Creating a private mortgage without title company

5 Replies

I am in the process of lending a person money for renovating an owner occupied home.   The home was recently bought for $50,000 cash and is free and clear.

I am trying to create a note for $15,000.  I am wondering how hard it would be to create a mortgage for this note which in my opinion would reduce the risk .  Based on the low amount of the loan, the owners equity in the home, and the owner's recent closing I do not have any particular need for getting a lenders policy or going through a title company.  I would simply like to create the note and mortgage and  record the mortgage myself at the court house.  

I appreciate any feedback.

C. Gallegos     

Bad, bad, bad, bad idea.  Would you like to hear some horror stories?  ALWAYS get a lender's policy of insurance.  There are bound to be issues with the property or the seller.

To answer your question, yes, you can create a mortgage on a property without title insurance . . . my question to you is "why would you?"  It would be like getting married without dating first.  You have NO idea what you're getting into!

Contact me through BP if I can be more helpful!

Thanks for the reply.  The more I research this, the more obstacles I see that I am not thoroughly familiar with, for example SAFE and Dodd Frank.  My goals are to invest in small mortgages, not more than a few each year.   If I were to do this through  title company, I believe I have to provide loan closing instructions etc.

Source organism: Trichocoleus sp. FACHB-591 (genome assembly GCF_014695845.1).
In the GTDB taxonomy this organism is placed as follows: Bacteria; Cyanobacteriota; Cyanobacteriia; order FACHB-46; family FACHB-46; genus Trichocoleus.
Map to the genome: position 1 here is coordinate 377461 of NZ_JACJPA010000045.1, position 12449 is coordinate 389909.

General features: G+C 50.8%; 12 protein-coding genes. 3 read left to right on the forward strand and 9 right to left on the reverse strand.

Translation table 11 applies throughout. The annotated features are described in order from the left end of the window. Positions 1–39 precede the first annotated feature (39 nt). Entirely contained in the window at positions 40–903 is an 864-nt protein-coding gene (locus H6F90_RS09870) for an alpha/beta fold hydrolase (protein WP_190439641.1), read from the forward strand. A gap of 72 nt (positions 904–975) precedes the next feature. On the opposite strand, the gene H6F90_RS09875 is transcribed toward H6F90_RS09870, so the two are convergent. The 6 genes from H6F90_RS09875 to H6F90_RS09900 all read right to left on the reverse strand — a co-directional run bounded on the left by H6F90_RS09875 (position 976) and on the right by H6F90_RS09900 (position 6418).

Do you know if there are companies that specialize in helping create such mortgages?  

I think you will find that lending money against primary residences is going to be more headache than it is worth.

@Carlos Gallegos

  you have many issues with owner occ  secured loans.

for instance in Oregon under 50k there is a limit to the interest you can charge. check state regs and you need to do the full dodd frank tila and all that to be complaint

Thank you all for your replies.  I agree that this is going to be more headache than it is worth.

Join the Largest Real Estate Investing Community

Basic membership is free, forever.

By signing up, you indicate that you agree to the BiggerPockets Terms & Conditions.